Electronic Cigarettes Should Be Banned, Researchers Say

The use of <"http://www.yourlawyer.com/topics/overview/Electronic-Cigarettes">electronic cigarettes—known as e-cigarettes or electronic nicotine delivery systems—is on the rise globally, but with little information on related health effects. Electronic cigarettes can be purchased at shopping malls throughout the United States and on the Internet.

In response the their growing use, researchers at the University of California, Riverside looked at five e-cigarette brands and discovered design flaws, including a lack of sufficient labeling, said Science Daily. The team also expressed concern about quality control and health issues, concluding that the devices present potential health problems and urging regulators to take the devices off the market pending appropriate safety evaluations, said Science Daily.

We recently wrote that the U.S. Food and Drug Administration (FDA) issued warning letters to five electronic cigarette distributors for various violations of the Federal Food, Drug, and Cosmetic Act (FDCA), including unsubstantiated claims and poor manufacturing practices.

Science Daily explained that electronic cigarettes burn and vaporize nicotine and other ingredients in its cartridge, via a aerosol created when heated. No information exists concerning the chemicals in the aerosolized vapors, said Science Daily.

“As a result, some people believe that e-cigarettes are a safe substitute for conventional cigarettes,” said Prue Talbot, the director of UC Riverside’s Stem Cell Center, whose lab led the research, quoted Science Daily. “However, there are virtually no scientific studies on e-cigarettes and their safety. Our study—one of the first studies to evaluate e-cigarettes—shows that this product has many flaws, which could cause serious public health problems in the future if the flaws go uncorrected.” Study results appear in this month’s Tobacco Control.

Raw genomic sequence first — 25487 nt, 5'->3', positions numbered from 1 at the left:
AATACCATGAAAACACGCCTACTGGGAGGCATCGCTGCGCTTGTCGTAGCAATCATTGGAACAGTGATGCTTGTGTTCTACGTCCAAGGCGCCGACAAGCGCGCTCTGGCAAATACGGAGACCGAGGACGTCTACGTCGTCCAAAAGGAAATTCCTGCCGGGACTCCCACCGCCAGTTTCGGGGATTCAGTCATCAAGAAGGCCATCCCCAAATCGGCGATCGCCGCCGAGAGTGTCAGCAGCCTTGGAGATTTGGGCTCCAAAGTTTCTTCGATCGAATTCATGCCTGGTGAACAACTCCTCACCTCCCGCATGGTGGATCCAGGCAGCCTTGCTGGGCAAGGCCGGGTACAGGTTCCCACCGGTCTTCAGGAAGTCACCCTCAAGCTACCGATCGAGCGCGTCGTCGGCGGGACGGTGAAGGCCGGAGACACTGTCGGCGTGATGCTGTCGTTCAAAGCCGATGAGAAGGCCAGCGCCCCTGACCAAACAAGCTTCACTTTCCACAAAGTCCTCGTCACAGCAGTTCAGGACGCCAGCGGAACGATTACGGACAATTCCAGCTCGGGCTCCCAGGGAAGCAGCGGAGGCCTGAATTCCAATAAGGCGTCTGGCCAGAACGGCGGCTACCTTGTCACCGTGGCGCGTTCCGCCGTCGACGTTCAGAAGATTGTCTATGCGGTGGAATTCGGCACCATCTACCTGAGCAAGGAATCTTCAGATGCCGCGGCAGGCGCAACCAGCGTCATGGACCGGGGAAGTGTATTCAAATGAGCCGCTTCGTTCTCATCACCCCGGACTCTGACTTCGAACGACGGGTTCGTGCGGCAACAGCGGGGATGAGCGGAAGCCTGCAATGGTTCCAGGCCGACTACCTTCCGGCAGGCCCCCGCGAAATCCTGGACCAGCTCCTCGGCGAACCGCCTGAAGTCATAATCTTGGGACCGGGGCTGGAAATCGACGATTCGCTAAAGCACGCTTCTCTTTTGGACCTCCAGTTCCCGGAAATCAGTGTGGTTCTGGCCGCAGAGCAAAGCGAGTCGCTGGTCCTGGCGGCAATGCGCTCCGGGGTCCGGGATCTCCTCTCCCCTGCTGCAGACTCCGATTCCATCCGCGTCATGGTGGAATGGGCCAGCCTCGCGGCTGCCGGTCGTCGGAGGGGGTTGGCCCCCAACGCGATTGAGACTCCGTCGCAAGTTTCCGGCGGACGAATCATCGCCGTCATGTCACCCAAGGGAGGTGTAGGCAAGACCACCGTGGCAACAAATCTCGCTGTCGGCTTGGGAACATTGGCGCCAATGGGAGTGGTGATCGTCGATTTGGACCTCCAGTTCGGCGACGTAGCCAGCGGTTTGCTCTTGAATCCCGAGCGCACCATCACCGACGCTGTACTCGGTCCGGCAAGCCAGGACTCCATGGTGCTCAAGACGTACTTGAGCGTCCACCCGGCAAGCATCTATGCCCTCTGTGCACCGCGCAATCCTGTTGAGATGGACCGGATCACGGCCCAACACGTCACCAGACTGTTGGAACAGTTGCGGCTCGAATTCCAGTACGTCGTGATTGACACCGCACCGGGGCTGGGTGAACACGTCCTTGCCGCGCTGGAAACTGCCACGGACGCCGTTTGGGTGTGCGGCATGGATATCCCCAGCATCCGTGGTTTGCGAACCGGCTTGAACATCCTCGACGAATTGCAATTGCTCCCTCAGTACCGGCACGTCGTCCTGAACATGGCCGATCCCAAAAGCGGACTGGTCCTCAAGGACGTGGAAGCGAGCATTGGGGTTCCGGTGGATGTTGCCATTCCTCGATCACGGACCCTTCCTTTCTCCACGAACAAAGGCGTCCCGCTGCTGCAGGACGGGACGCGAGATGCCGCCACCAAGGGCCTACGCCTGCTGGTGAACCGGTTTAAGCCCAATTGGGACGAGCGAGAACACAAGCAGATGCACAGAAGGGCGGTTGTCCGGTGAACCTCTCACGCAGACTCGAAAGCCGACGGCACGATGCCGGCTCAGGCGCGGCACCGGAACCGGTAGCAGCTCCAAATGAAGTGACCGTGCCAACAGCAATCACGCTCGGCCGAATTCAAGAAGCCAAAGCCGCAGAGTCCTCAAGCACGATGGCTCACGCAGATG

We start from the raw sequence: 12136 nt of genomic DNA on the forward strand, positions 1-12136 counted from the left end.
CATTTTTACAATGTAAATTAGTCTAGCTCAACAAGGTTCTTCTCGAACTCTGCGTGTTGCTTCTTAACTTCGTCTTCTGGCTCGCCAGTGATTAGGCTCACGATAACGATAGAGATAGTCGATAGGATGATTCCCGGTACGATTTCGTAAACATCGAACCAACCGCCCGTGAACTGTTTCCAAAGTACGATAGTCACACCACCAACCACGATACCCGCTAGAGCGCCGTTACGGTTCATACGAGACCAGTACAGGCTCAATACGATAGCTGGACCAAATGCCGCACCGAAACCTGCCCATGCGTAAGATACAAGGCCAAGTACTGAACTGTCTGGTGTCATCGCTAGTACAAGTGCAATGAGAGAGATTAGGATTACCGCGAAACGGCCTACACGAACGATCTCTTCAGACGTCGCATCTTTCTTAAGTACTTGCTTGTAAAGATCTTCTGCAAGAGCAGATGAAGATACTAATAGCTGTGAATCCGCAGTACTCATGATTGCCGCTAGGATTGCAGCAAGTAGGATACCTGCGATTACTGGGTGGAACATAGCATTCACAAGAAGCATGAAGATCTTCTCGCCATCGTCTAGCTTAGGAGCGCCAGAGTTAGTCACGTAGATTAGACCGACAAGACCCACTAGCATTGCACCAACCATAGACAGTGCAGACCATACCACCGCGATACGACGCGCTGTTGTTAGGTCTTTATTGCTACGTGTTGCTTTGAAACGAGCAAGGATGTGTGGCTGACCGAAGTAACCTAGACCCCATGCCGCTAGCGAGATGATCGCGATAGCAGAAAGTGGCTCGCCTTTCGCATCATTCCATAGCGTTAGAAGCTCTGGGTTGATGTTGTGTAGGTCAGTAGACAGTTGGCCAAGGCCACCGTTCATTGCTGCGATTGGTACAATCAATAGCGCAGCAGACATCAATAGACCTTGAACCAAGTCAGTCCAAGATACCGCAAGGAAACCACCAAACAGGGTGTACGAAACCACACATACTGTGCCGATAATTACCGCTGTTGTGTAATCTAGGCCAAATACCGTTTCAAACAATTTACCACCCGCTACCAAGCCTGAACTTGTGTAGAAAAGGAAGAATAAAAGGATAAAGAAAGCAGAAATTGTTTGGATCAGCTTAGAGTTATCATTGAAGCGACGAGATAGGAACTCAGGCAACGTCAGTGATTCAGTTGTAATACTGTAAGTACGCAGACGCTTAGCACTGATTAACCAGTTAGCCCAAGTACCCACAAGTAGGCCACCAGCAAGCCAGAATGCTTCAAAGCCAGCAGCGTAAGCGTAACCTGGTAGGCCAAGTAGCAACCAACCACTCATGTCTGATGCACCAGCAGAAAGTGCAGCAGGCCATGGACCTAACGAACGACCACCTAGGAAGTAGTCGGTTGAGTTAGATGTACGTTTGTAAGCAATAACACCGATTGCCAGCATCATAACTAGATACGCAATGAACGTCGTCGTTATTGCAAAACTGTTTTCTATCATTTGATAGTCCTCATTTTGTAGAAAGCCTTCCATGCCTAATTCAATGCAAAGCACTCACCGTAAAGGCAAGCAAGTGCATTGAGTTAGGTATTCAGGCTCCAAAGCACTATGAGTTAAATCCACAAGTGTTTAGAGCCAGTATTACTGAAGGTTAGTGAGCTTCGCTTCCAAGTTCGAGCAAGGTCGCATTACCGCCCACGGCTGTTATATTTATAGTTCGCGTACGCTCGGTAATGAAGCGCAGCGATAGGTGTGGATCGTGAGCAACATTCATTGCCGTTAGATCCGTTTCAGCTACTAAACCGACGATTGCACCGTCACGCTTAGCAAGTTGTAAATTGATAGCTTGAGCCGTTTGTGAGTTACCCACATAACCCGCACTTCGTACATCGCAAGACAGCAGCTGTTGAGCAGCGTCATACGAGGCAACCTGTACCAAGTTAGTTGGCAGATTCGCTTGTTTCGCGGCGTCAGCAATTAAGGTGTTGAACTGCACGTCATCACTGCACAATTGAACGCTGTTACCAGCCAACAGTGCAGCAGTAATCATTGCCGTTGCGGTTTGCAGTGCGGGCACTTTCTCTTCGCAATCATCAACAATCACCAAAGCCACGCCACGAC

The team looked at e-cigarettes brands NJOY, Liberty Stix, Crown Seven (Hydro), Smoking Everywhere (Gold and Platinum), and VapCigs, said Science Daily.

The batteries, atomizers, cartridges, cartridge wrappers, packs, and instruction manuals included with e-cigarette purchases do not contain critical information about ingredients, use, and important warnings. The cartridges can leak, which could release nicotine to children, adults, pets, and the environment, said Science Daily. Nicotine is an addictive and dangerous chemical and a key component in the manufacture of cigarettes.

There are no ways in which e-cigarette products and accessories, such as cartridges, are to be disposed, said Science Daily. Improper disposal could lead to nicotine contamination from discarded cartridges to water sources and soil. Manufacture, quality control, sales, and advertisement of the products is also not regulated.

In a letter to the Electronic Cigarette Association, we wrote that the FDA previously said it intends to regulate electronic cigarette. For a drug product to gain FDA approval, a company must demonstrate to the agency that the product is safe and effective for its intended use. The company must also demonstrate that manufacturing methods are adequate to preserve the strength, quality, and purity of that product.

Of note, the FDA recently cited Johnson Creek Enterprises, which markets Smoke Juice, a liquid solution used to refill depleted cartridges in e-cigarettes, for several significant deficiencies in its manufacturing processes, including failure to establish quality control and testing procedures required under federal regulations.

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